bridle


Also found in: Dictionary, Thesaurus, Medical, Legal, Idioms, Wikipedia.

bridle

1. a headgear for a horse, etc., consisting of a series of buckled straps and a metal mouthpiece (bit) by which the animal is controlled through the reins
2. a Y-shaped cable, rope, or chain, used for holding, towing, etc
3. Machinery a device by which the motion of a component is limited, often in the form of a linkage or flange

bridle

[′brīd·əl]
(engineering)
A pumping unit cable that is looped over the horse head and then connected to the carrier bar; supports the polished-rod clamp.
References in classic literature ?
I had of course long been used to a halter and a headstall, and to be led about in the fields and lanes quietly, but now I was to have a bit and bridle; my master gave me some oats as usual, and after a good deal of coaxing he got the bit into my mouth, and the bridle fixed, but it was a nasty thing
I wish sometimes that I could bridle Minnie's," murmured Rebecca, as she went to set the table for supper.
I put down my muff on the stile, and went up to the tall steed; I endeavoured to catch the bridle, but it was a spirited thing, and would not let me come near its head; I made effort on effort, though in vain: meantime, I was mortally afraid of its trampling fore-feet.
Heathcliff held both bridles as they rode on, and they set their faces from the village, and went as fast as the rough roads would let them.
After standing with the bridle over his heavily-splashed arm, until the wheels of the mail were no longer within hearing and the night was quite still again, he turned to walk down the hill.
Suddenly a man, in foreign garments: wonderfully real and distinct to look at: stood outside the window, with an axe stuck in his belt, and leading by the bridle an ass laden with wood.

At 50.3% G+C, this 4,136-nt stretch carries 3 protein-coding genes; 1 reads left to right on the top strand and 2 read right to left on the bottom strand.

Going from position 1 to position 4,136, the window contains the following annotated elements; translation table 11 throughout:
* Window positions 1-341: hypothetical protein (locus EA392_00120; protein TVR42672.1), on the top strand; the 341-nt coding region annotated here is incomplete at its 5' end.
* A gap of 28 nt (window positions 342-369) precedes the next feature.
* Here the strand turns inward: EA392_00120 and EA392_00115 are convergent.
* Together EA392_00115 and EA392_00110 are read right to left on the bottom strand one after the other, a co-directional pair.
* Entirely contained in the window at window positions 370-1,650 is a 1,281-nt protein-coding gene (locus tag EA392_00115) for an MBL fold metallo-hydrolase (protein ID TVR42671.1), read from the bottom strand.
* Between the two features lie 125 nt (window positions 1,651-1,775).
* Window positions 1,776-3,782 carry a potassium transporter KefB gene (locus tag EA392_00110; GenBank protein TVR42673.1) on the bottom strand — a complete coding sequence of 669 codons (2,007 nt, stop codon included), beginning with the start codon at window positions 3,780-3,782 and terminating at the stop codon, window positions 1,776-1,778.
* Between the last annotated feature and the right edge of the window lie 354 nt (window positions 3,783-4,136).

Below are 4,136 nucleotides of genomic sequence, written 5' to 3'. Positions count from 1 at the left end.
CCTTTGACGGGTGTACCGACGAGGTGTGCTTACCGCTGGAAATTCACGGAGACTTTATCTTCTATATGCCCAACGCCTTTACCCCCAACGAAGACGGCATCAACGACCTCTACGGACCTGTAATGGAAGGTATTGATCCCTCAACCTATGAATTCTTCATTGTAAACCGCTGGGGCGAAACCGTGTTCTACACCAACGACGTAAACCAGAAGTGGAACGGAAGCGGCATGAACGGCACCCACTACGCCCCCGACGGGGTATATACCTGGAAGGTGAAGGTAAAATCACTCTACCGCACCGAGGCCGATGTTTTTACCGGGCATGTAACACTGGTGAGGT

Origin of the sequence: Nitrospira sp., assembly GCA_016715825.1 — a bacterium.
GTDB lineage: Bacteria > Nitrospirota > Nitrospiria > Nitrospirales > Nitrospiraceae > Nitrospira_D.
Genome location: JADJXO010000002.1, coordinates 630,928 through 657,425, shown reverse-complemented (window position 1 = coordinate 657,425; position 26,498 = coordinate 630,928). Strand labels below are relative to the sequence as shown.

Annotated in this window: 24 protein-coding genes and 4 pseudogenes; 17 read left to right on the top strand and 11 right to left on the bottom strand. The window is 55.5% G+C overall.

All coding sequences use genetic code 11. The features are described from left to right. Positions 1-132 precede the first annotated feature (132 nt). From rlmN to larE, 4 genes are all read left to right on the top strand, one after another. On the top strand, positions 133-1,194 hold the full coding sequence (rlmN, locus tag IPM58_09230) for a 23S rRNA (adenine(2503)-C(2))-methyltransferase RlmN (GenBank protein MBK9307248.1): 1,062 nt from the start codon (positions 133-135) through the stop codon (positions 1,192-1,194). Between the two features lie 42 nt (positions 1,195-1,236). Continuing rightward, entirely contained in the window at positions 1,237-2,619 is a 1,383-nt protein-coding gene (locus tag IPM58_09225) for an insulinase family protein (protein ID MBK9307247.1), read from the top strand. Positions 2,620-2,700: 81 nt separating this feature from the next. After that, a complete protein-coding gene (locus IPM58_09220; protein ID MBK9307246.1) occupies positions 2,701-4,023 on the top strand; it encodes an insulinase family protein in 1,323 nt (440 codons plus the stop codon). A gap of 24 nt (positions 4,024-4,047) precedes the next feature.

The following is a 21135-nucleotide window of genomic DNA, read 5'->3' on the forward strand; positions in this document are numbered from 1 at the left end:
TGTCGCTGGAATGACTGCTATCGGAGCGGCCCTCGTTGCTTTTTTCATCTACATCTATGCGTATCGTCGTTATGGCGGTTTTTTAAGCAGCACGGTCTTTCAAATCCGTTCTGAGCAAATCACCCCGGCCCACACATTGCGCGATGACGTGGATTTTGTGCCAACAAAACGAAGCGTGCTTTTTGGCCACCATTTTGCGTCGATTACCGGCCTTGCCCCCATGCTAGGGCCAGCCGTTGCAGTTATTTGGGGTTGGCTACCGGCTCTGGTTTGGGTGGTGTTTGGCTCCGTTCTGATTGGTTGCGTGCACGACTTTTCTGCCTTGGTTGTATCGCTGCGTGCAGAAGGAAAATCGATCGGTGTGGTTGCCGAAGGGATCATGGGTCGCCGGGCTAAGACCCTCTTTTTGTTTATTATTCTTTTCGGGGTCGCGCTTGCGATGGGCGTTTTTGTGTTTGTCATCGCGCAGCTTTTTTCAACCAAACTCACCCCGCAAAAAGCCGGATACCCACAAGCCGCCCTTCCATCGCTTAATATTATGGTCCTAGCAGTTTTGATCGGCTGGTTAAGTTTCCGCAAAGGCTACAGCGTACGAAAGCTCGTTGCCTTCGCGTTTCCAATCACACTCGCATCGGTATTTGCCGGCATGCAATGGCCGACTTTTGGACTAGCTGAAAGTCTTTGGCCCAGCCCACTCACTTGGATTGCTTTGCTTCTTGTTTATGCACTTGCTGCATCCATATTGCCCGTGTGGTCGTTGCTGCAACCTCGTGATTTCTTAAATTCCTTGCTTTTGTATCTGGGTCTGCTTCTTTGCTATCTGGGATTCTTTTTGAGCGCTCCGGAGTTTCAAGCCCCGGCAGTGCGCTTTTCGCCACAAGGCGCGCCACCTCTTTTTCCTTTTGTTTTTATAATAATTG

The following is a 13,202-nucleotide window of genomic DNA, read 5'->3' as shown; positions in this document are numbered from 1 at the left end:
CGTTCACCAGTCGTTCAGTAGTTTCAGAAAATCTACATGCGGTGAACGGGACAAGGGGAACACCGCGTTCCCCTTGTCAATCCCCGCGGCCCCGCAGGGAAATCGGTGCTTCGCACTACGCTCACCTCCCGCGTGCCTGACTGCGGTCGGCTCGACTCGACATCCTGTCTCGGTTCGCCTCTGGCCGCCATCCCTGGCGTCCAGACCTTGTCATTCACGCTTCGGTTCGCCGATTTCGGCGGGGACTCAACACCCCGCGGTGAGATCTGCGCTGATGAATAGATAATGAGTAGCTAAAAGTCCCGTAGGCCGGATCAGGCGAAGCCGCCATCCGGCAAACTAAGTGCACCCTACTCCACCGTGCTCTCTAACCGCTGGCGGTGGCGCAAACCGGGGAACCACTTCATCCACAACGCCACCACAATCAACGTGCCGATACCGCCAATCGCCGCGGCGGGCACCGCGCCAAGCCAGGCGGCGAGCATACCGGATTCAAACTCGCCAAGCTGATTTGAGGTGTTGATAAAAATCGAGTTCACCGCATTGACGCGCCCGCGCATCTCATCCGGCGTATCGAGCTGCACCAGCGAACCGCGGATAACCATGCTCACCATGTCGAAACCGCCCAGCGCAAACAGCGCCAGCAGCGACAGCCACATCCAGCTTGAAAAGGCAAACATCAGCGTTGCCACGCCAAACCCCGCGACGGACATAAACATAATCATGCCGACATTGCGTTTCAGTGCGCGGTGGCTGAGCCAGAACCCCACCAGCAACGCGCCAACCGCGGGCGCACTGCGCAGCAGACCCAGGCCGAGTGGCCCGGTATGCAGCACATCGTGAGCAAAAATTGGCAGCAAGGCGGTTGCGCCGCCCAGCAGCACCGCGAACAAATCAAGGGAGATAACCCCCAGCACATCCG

Murdstone dismounted, and, with his horse's bridle drawn over his arm, walked slowly up and down on the outer side of the sweetbriar fence, while my mother walked slowly up and down on the inner to keep him company.
A Monk there was, a fayre for the maistrie, An outrider that loved venerie; A manly man, to be an Abbot able, Full many a daintie horse had he in stable: And whan he rode, men might his bridle hear Gingeling in a whistling wind as clear, And eke as loud, as doth the chapell bell, There as this lord was keeper of the cell.
Hold your tongue, Jane, for God's sake," said Sir Charles, taking her horse by the bridle and backing him from Trefusis.
The emperor was already descended from the tower, and advancing on horse-back towards me, which had like to have cost him dear; for the beast, though very well trained, yet wholly unused to such a sight, which appeared as if a mountain moved before him, reared up on its hinder feet: but that prince, who is an excellent horseman, kept his seat, till his attendants ran in, and held the bridle, while his majesty had time to dismount.
Sancho was taken aback at the sight of them, nor did Don Quixote altogether relish them: the one pulled up his ass by the halter, the other his hack by the bridle, and they stood still, watching anxiously to see what all this would turn out to be, and found that the lights were approaching them, and the nearer they came the greater they seemed, at which spectacle Sancho began to shake like a man dosed with mercury, and Don Quixote's hair stood on end; he, however, plucking up spirit a little, said:
Nay," laughed Robin, seizing the Sheriff's bridle, "I have been at too much pains to cultivate your company to forego it now so easily.